- there was no miscarriage of justice.
Retrospective Valuation of Properties
The husband claimed that the difference between the values used in 2005 and the retrospective valuation of the properties did not amount to a miscarriage of justice. In the trial proceedings the trial judge decided that had the wife been aware of the husband’s representations that D property was worth $700,000 and not the claimed $500,000 she would have made further inquiries and this was a miscarriage of justice under section 79A of the Act.
The Court upheld the trial judge’s decision on grounds that the wife’s consent was not fully informed, stating consent orders demand full and frank disclosure.
Company E Shareholdings
The husband claimed the retrospective valuation of company E was unreliable as the accountant who valued the company lacked skill. The Court found that the trial judge’s decision was not about the value of the company in 2005 but the lack of disclosure of the negotiations and proposal’s for the husband’s acquisition of 50% of the company. This amounted to a miscarriage of justice as the wife being aware of the true circumstances could have made inquiries into the actual value of the company. The Court dismissed this part of the husband’s appeal.
Miscarriage of Justice
The husband claimed there was no miscarriage of justice as he did not have knowledge of the value of the D property nor was he sure about the future income from E company.
In considering miscarriage of justice under section 79A of the Act, the Court stated that a miscarriage of justice comes about because a party’s consent is not free or informed. This can occur where another party fails to disclose relevant information.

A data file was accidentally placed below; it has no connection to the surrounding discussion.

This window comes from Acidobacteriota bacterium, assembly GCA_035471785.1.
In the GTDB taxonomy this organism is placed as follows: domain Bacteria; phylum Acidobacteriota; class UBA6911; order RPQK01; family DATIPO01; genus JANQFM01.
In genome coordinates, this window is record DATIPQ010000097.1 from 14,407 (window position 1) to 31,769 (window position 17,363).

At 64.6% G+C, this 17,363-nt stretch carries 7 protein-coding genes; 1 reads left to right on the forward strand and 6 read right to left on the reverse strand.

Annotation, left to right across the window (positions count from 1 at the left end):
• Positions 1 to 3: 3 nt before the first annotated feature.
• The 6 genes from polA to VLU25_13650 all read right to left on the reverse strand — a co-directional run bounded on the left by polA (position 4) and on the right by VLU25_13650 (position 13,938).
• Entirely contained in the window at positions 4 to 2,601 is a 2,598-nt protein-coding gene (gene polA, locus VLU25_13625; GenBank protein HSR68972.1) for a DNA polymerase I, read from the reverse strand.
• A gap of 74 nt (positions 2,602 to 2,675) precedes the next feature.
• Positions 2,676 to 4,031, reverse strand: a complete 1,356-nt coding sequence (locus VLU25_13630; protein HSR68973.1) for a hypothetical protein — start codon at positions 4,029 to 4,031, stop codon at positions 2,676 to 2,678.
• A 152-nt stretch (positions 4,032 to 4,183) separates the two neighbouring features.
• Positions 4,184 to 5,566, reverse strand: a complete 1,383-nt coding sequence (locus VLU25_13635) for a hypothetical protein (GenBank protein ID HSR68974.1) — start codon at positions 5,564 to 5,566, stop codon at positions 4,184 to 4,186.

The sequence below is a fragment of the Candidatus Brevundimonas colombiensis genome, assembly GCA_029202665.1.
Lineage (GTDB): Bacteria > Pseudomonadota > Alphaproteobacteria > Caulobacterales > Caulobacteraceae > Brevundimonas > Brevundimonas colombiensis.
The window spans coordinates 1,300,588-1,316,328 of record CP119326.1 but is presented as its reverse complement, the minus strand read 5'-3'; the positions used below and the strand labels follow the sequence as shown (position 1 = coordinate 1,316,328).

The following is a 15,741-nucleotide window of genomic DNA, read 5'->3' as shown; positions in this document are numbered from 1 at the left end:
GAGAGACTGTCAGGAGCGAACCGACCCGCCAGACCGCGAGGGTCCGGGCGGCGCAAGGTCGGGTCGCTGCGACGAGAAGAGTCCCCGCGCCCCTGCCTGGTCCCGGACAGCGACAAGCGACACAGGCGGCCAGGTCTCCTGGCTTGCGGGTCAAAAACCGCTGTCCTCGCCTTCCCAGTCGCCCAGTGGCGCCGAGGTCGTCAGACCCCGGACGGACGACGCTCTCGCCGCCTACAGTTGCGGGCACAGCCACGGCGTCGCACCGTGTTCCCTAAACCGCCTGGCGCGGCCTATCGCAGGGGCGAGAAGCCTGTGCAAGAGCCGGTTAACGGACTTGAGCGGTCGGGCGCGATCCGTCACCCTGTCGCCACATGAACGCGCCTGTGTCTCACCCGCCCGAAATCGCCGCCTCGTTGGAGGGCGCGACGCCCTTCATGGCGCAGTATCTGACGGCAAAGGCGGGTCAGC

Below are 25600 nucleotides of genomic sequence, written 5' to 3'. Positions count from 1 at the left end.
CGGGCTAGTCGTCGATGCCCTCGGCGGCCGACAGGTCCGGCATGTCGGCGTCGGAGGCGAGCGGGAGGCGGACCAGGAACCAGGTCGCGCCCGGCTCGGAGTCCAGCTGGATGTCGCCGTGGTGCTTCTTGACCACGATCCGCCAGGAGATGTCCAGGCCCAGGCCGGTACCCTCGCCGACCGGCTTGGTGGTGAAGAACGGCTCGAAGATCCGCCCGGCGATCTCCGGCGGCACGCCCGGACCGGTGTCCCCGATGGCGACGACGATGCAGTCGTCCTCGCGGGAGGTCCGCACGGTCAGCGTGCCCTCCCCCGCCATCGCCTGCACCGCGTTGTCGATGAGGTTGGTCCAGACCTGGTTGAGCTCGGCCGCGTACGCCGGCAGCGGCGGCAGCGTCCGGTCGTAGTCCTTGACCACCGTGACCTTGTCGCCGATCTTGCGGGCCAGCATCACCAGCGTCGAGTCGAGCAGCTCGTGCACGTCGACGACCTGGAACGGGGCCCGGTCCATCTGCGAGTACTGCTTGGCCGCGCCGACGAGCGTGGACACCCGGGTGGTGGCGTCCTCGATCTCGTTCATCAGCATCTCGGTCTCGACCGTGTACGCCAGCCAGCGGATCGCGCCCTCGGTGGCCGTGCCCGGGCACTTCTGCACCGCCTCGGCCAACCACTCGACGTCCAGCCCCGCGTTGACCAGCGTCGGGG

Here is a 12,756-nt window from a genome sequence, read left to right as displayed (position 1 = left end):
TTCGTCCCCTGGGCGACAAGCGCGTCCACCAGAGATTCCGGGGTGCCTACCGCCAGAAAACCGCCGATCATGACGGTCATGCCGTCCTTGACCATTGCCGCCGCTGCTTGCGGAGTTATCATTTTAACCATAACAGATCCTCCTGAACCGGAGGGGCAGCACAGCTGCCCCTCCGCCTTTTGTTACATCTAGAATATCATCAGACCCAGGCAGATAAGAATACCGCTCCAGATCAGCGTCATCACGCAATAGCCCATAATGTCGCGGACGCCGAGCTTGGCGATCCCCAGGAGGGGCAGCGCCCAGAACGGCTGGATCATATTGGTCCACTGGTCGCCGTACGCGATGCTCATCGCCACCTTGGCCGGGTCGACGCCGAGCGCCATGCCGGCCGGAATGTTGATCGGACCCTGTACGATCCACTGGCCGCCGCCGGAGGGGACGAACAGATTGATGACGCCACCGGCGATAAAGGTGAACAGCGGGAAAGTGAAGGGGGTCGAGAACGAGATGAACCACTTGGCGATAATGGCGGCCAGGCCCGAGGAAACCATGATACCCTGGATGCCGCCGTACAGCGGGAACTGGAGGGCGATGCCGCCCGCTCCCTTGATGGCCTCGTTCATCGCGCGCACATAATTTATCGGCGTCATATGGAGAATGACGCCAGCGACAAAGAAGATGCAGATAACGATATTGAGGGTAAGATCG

The Court considered that based on the evidence, the husband knew of the possibility that the value of the D property was higher than the value used by the wife. In considering the E company, the Court found that the husband knew that it was likely his income from the company would increase significantly around the time he signed the consent orders and he did not disclose this to the wife. As a result the Court found there was a miscarriage of justice. The Court dismissed the husband’s appeal and awarded costs against the husband.
In this case the husband knew information about a joint property and a business he was negotiating to acquire which would have been relevant if disclosed to the wife about the value of the property and business. Had the wife known about the information she would have made further inquiries revealing a higher value.
A key requirement of the Act in relation to property settlement is that parties provide full and frank disclosure. Full and frank disclosure includes information that would suggest an asset, business or income is a different value from prior representations. Where full and frank disclosure does not occur it may amount to a miscarriage of justice. Where miscarriage of justice does occur a Court may vary a previous property settlement under section 79A of the Family Law Act 1975 to take into account relevant information that was not disclosed.